[0017]FIG. 5 is a flowchart of a method of decrypting the output of the block cipher construction of FIG. 4.

DETAILED DESCRIPTION OF PREFERRED EMBODIMENTS

[0018] The following detailed description is divided into several sections in order to facilitate an organized description of the embodiments of the present invention. In Section 1, an overview of the embodiments of the present invention is given. Section 2 contains a variety of definitions that are used in subsequent sections. Section 3 describes techniques for encrypting and decrypting data using Variable Input Length (VIL) PseudoRandom Permutations (PRP). To simplify understanding, these techniques are presented by showing how conventional techniques may be converted to techniques of the present invention. The VIL PRP encryption and decryption techniques of the present invention are described mathematically and in relation to FIGS. 2 and 3. Section 4 describes techniques for encrypting and decrypting VIL data using Strong-PRP. Basically, PRP is secure against plaintext attacks, while Strong-PRP is secure from both plaintext and ciphertext attacks. Again, these VIL Strong-PRP techniques are presented by showing how conventional techniques may be converted to the techniques of the present invention. Encryption and decryption techniques of the present invention are described mathematically and in relation to FIGS. 4 and 5.

[0019] 1. Overview

[0020] Broadly, techniques of the present invention allow Variable Input Length (VIL) inputs to be encrypted. There are basically two classes of VIL techniques, “variable but fixed” and “variable in and variable out.” In the former, an input having one length is converted to an output having the same length. For instance, an input of 1024 bits is converted to an output having 1024 bits. In “variable in and variable out,” an input having one length is converted to an output having a different length. For example, an input of 1024 bits is converted to an output having 512 bits. The techniques of the present invention are “variable but fixed” VIL cryptographic techniques. The techniques of the present invention are variable because the size of the input is allowed to vary, as opposed to a fixed input length cryptographic technique where the input must be a particular size or perhaps an integer factor of the particular size. In other words, fixed input length cryptographic techniques can have an input of 1024 bits, for instance, or perhaps 2048 or 4086 bits, while the techniques of the present invention can be designed to operate on 517 bits or 1045, or some other suitable number of bits.

[0021] The inputs will be described below as having a size of n+b, where n and b are usually expressed as bits. Generally, b≧n, such as having b be 896 bits and n be 128 bits. However, it is possible for n>b, although this can cause reduced security. The techniques of the present invention use VIL cryptographic primitives to encrypt input messages and decrypt encrypted messages. Input messages are referred to herein as plaintext, whereas encrypted versions of the input messages are referred to herein as ciphertext. The encryption techniques of the present invention are presented herein as constructions of cryptographic primitives, and the decryption techniques are presented as methods. This is solely for convenience, as it is quite easy for those skilled in the art to determine a construction from a method and vice versa.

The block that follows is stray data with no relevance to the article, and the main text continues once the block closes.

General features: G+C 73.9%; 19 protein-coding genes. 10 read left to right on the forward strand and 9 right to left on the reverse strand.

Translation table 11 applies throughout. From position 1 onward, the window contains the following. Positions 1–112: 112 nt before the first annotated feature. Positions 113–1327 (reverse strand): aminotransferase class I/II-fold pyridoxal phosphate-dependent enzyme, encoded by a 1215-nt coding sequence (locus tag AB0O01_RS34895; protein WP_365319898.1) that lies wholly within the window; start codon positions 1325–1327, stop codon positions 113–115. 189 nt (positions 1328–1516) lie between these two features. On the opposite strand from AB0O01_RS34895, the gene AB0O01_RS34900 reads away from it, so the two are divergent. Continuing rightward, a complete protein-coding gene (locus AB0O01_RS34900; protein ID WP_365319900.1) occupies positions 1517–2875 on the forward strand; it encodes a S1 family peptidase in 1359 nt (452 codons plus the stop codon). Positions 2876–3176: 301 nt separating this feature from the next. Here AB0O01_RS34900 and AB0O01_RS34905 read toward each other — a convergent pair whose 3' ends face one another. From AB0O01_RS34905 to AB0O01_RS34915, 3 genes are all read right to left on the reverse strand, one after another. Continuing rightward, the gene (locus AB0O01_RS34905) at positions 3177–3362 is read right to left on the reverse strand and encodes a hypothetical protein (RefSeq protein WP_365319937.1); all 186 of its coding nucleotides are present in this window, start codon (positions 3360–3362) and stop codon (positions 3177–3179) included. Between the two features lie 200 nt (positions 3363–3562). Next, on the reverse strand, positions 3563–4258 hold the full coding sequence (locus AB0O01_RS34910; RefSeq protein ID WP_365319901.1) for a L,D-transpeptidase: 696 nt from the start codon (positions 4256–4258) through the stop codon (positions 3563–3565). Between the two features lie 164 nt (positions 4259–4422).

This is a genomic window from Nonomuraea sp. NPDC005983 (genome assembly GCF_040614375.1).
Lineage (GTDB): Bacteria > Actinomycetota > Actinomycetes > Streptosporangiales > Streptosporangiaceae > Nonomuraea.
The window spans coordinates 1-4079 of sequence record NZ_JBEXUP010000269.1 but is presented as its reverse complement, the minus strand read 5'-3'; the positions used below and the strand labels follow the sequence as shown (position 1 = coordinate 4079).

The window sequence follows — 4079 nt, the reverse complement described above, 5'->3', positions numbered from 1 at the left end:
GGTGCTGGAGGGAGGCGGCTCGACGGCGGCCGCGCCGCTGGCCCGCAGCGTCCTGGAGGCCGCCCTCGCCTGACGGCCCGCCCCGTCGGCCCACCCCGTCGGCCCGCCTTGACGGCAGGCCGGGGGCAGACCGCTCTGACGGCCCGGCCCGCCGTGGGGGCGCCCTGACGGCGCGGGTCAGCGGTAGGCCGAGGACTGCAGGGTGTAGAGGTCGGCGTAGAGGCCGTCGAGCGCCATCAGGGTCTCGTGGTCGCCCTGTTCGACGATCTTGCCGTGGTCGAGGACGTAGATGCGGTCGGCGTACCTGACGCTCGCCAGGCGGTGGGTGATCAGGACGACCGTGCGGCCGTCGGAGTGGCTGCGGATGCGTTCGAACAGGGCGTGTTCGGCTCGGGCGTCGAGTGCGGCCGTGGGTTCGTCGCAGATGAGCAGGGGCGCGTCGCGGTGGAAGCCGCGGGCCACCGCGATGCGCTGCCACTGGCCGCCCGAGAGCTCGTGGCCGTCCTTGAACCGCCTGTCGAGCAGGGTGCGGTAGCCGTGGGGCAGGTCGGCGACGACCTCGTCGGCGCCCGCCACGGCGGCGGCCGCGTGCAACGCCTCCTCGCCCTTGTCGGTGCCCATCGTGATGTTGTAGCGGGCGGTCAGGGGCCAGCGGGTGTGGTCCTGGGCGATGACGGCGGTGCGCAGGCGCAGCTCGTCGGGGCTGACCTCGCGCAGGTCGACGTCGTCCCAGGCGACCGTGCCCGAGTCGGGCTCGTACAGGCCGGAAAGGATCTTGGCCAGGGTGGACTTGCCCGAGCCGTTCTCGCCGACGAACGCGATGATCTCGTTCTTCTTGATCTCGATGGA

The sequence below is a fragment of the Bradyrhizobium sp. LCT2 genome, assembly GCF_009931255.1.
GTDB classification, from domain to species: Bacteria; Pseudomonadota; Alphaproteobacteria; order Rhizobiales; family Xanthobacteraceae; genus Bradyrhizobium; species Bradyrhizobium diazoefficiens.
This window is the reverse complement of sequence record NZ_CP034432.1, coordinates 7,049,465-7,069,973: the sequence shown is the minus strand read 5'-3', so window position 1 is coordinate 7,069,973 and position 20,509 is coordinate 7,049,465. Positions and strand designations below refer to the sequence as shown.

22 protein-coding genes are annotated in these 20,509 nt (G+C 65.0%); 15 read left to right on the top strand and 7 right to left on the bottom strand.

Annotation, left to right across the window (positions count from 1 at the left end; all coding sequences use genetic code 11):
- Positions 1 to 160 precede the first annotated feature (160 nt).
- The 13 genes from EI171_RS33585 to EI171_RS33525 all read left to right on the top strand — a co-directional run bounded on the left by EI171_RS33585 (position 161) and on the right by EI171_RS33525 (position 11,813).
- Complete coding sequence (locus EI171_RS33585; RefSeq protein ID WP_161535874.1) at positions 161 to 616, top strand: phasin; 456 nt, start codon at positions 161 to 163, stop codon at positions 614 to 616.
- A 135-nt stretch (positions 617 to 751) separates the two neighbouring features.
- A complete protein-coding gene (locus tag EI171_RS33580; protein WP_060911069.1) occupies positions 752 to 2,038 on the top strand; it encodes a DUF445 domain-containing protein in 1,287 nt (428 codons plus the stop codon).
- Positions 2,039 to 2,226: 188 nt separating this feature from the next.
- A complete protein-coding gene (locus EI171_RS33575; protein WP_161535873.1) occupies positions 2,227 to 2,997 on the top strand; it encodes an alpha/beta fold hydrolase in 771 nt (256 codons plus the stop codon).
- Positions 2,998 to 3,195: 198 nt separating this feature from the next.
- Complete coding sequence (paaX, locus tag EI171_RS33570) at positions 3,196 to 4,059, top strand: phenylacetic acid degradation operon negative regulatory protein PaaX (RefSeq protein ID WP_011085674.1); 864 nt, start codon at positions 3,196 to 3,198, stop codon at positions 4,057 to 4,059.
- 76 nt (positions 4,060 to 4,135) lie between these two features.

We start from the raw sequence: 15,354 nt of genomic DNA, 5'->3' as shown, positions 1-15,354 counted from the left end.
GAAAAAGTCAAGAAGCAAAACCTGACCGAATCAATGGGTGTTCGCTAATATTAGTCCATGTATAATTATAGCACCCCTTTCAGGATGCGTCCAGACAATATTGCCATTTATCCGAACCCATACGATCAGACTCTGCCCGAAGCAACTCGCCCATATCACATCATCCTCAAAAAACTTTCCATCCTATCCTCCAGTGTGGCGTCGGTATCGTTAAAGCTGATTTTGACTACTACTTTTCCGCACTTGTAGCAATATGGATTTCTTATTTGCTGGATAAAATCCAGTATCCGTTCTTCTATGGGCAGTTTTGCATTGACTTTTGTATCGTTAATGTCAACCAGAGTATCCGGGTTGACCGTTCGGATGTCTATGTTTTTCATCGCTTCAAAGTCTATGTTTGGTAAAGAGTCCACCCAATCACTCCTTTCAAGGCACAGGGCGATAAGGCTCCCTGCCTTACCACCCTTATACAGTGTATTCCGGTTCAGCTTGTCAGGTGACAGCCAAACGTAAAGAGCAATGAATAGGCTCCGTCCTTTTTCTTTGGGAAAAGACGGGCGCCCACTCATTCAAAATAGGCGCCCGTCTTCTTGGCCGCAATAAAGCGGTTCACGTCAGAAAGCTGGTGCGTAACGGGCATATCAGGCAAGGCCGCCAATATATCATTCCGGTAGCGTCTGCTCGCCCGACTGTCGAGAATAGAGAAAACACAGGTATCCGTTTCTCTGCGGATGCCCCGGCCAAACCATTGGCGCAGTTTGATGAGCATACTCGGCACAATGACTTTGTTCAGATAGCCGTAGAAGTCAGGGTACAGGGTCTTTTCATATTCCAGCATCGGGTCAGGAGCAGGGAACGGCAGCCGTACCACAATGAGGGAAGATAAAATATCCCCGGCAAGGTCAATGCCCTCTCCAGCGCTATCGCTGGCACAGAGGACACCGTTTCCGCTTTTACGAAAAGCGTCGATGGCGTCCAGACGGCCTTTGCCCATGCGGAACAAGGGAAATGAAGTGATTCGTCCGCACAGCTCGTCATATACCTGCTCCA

[0022] Referring now to FIG. 1, an exemplary cryptographic system 100 is shown implementing cryptographic constructions and methods in accordance with preferred embodiments of the present invention. Cryptographic system 100 is shown interoperating with a network and a Digital Versatile Disk (DVD) 180. Cryptographic system 100 comprises a processor 110, a memory 120, a media interface 130, and a network interface 140. Memory 120 comprises encryption construction 155, decryption construction 160, plaintext 165, and ciphertext 170.

[0023] Encryption construction 155 is a construction using VIL cryptographic primitives to encrypt plaintext 165 into ciphertext 170. Encryption construction 155 may be the construction shown in FIG. 2 or the construction shown in FIG. 4. Additionally, the encryption construction 155 can support both constructions. The former encrypts and decrypts at a higher speed compared to a conventional construction, while the latter has a higher amount of security than conventional constructions and provides VIL cryptography.

[0024] Decryption construction 160 is a construction using VIL cryptographic primitives to decrypt ciphertext 170 back into plaintext 165. Decryption construction 160 may be the construction shown in FIG. 3 as method 300, if the encryption construction of FIG. 2 is used. Alternatively, the decryption construction 160 may be the construction shown in FIG. 5 as method 500, if the encryption construction shown in FIG. 4 is used. Additionally, the decryption construction 160 can support both constructions.

[0025] Although shown separately, the encryption construction 155 and the decryption construction 160 can be part of the same software package, such as an Application Programming Interface (API). These constructions may be added to other software packages, such as packages that support the Internet Protocol (IP) for instance. Moreover, these constructions may be implemented in integrated circuit form, for example, as part of an integrated circuit that performs encryption and decryption for cellular phone data or other wireless data.